Institutional strains: Addressing the foundation by constitutional modifications

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Questions as to why situations continue to wax gross across various endeavours of socio-economic and political sphere in Nigeria, have been traced by keen observers to the manifestations of institutional failures to meet up with the demands of new realities. The perceptual assessment of the grounds of this position hold sway in the fact that the legal expression that gives structural backing to these institutions are creature of archaic statutory provisions which have outlived their relevance. It has critically been observed that the working patterns of government institutions directing the course of political and administrative affairs of the Federation are creatures of decades, which have failed to meet up with what present situations in the Country demand. In this light, clear notation will be given to constitutional development in Nigeria, which since after the colonial era were largely instruments of military juntas crafted to more or less attend to immediate pressure without profound foresight to what holds in the future.

The 1999 Constitution of the Federal Republic of Nigeria, which is the operating legal framework galvanising the course of the Federation, is apparently a product of such crash endeavour. It is glaring that what the present poses before the Federation, is apparently not what the existing legal document can address. In a nutshell, situations have overrun the relevance of the working architectures of the legal document. The incoherent moves towards modifying the Constitution to move up to what the present demands for, is one subject of burdens of thoughts.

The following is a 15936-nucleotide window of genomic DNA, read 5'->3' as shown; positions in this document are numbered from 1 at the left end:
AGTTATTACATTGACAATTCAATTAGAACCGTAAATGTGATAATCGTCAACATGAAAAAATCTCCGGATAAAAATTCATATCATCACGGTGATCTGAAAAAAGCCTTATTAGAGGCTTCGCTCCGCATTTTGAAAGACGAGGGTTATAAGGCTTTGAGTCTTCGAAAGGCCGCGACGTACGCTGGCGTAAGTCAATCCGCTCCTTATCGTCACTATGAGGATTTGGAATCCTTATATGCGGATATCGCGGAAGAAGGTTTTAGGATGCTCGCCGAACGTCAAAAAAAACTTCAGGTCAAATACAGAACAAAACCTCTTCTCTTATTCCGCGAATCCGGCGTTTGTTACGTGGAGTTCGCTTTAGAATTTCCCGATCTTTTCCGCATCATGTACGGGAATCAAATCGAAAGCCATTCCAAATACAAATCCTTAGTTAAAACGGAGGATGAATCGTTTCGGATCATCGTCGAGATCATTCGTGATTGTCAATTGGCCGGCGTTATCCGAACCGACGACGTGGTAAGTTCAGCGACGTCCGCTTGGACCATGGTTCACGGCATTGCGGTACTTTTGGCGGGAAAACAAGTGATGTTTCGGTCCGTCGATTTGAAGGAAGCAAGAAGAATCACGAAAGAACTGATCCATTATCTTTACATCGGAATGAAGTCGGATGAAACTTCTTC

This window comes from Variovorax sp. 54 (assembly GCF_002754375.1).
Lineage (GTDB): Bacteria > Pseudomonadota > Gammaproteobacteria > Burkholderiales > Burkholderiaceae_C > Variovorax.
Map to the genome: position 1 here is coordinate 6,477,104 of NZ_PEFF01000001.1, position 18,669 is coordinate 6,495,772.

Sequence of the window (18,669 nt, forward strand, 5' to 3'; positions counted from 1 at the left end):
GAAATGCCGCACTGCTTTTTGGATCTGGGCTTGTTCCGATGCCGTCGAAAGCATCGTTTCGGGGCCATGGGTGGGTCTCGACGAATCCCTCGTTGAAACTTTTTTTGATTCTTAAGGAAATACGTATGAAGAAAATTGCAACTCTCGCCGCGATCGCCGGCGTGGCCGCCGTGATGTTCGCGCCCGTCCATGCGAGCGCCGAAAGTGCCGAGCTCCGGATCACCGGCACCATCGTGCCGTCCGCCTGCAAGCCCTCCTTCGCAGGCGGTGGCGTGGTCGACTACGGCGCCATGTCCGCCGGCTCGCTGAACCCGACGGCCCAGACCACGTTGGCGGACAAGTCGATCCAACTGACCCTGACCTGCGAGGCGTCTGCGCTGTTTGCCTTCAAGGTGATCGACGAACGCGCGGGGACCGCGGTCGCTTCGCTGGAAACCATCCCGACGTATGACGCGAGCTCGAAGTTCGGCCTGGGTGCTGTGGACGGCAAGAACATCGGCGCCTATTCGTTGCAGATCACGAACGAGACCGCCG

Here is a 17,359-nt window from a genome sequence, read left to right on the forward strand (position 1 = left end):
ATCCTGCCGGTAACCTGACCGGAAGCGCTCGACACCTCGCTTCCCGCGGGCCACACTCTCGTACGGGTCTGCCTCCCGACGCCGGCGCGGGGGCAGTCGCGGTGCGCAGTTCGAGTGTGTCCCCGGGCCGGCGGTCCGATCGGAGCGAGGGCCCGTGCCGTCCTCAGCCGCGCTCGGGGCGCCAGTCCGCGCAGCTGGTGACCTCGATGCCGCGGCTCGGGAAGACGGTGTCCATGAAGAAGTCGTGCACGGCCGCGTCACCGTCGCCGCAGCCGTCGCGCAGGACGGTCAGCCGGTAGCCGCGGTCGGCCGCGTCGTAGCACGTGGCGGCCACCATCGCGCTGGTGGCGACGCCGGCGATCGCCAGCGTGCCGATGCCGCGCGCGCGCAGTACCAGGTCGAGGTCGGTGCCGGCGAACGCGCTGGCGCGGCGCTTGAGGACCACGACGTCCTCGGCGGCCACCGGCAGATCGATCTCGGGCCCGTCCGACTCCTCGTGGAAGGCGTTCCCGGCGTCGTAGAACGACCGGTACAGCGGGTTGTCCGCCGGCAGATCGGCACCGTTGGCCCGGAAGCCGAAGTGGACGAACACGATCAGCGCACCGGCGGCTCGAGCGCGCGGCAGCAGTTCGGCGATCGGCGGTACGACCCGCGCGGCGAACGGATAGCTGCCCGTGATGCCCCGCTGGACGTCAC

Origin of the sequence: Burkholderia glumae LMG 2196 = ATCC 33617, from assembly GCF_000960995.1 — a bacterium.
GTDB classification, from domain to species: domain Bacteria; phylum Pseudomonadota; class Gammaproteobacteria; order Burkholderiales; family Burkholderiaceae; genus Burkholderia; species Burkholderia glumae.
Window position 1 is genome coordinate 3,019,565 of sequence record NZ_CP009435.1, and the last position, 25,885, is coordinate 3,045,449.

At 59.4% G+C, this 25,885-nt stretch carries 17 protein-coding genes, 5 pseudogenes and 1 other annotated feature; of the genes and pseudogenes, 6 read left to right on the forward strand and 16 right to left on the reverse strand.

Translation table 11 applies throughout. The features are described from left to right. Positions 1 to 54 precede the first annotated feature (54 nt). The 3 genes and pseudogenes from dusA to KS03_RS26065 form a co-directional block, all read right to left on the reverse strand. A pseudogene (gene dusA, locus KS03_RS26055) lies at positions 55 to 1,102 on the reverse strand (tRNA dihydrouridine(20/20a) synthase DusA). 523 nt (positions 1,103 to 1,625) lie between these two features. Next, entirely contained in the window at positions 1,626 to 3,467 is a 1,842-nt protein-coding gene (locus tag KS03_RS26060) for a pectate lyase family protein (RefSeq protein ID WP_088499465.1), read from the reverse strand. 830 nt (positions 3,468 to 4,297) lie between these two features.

The call for the modification of the constitution has not received the required energy needed to drive it through. It appears some elements who are benefiting from the prevailing distraught arrangement, may be constituting themselves so hard as barricades against any meaningful progress to redress failing structures by statutory modifications. The call for a national conference towards birthing a new legal architecture to drive the operation of the Federation in the light of new realities, have more or less received a stiffening resistance. The call for the adoption and implementation of the 2014 National Conference report has been strategically gunned down, just as the resolutions and terms of reference of the conference which gulped billions of Naira, is as good as being dumped under the carpet. However, these hostilities appear largely to be troubling the Federation with waving storms which recently is pushing the entire country off the radar of a balanced lane. From the political to the socio-economic sphere of jurisdiction, the effects have only continued to portend troubles which are manifestations of the defects of decaying institutions.

From the polity angle, several statutory provisions which have outlived their relevance have increasingly been pitching the polity towards imbalance and deficiencies, debilitating the workings of governance in the Country. It is apparent that the foundations of the constitution have embedded in it, some instruments which are deficient, non-proactive, insufficient, and irrelevant to running the demands of the core tenets of a democratic system. The practice of democracy in the Country has largely in this line suffered the fate of remaining infantile, as these instruments apparently are counterproductive to what the present demands.